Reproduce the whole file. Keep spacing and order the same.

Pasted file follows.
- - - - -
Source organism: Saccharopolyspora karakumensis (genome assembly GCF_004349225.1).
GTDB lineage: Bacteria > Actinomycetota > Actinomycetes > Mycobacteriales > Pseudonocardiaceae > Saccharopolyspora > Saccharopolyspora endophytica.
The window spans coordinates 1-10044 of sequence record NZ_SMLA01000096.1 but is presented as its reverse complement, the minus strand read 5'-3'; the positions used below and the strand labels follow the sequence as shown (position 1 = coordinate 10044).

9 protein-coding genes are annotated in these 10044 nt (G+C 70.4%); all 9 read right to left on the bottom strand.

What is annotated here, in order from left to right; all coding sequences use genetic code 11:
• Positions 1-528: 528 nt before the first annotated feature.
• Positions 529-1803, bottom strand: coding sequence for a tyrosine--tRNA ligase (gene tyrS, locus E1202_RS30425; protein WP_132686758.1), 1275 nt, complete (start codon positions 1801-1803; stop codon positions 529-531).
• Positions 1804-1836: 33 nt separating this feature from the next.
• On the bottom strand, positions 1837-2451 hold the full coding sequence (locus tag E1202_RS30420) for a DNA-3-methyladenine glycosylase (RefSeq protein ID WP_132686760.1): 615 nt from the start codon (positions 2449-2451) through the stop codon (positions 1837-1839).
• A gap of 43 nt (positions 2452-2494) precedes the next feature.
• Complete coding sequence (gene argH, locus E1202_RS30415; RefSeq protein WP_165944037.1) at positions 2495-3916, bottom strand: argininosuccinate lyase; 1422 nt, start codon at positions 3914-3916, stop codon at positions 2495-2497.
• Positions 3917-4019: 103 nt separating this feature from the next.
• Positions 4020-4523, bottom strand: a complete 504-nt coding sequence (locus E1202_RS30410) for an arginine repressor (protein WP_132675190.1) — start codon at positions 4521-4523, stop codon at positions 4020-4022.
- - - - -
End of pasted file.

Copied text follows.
Source organism: Saccharopolyspora karakumensis (genome assembly GCF_004349225.1).
GTDB lineage: Bacteria > Actinomycetota > Actinomycetes > Mycobacteriales > Pseudonocardiaceae > Saccharopolyspora > Saccharopolyspora endophytica.
The window spans coordinates 1-10044 of sequence record NZ_SMLA01000096.1 but is presented as its reverse complement, the minus strand read 5'-3'; the positions used below and the strand labels follow the sequence as shown (position 1 = coordinate 10044).

9 protein-coding genes are annotated in these 10044 nt (G+C 70.4%); all 9 read right to left on the bottom strand.

What is annotated here, in order from left to right; all coding sequences use genetic code 11:
• Positions 1-528: 528 nt before the first annotated feature.
• Positions 529-1803, bottom strand: coding sequence for a tyrosine--tRNA ligase (gene tyrS, locus E1202_RS30425; protein WP_132686758.1), 1275 nt, complete (start codon positions 1801-1803; stop codon positions 529-531).
• Positions 1804-1836: 33 nt separating this feature from the next.
• On the bottom strand, positions 1837-2451 hold the full coding sequence (locus tag E1202_RS30420) for a DNA-3-methyladenine glycosylase (RefSeq protein ID WP_132686760.1): 615 nt from the start codon (positions 2449-2451) through the stop codon (positions 1837-1839).
• A gap of 43 nt (positions 2452-2494) precedes the next feature.
• Complete coding sequence (gene argH, locus E1202_RS30415; RefSeq protein WP_165944037.1) at positions 2495-3916, bottom strand: argininosuccinate lyase; 1422 nt, start codon at positions 3914-3916, stop codon at positions 2495-2497.
• Positions 3917-4019: 103 nt separating this feature from the next.
• Positions 4020-4523, bottom strand: a complete 504-nt coding sequence (locus E1202_RS30410) for an arginine repressor (protein WP_132675190.1) — start codon at positions 4521-4523, stop codon at positions 4020-4022.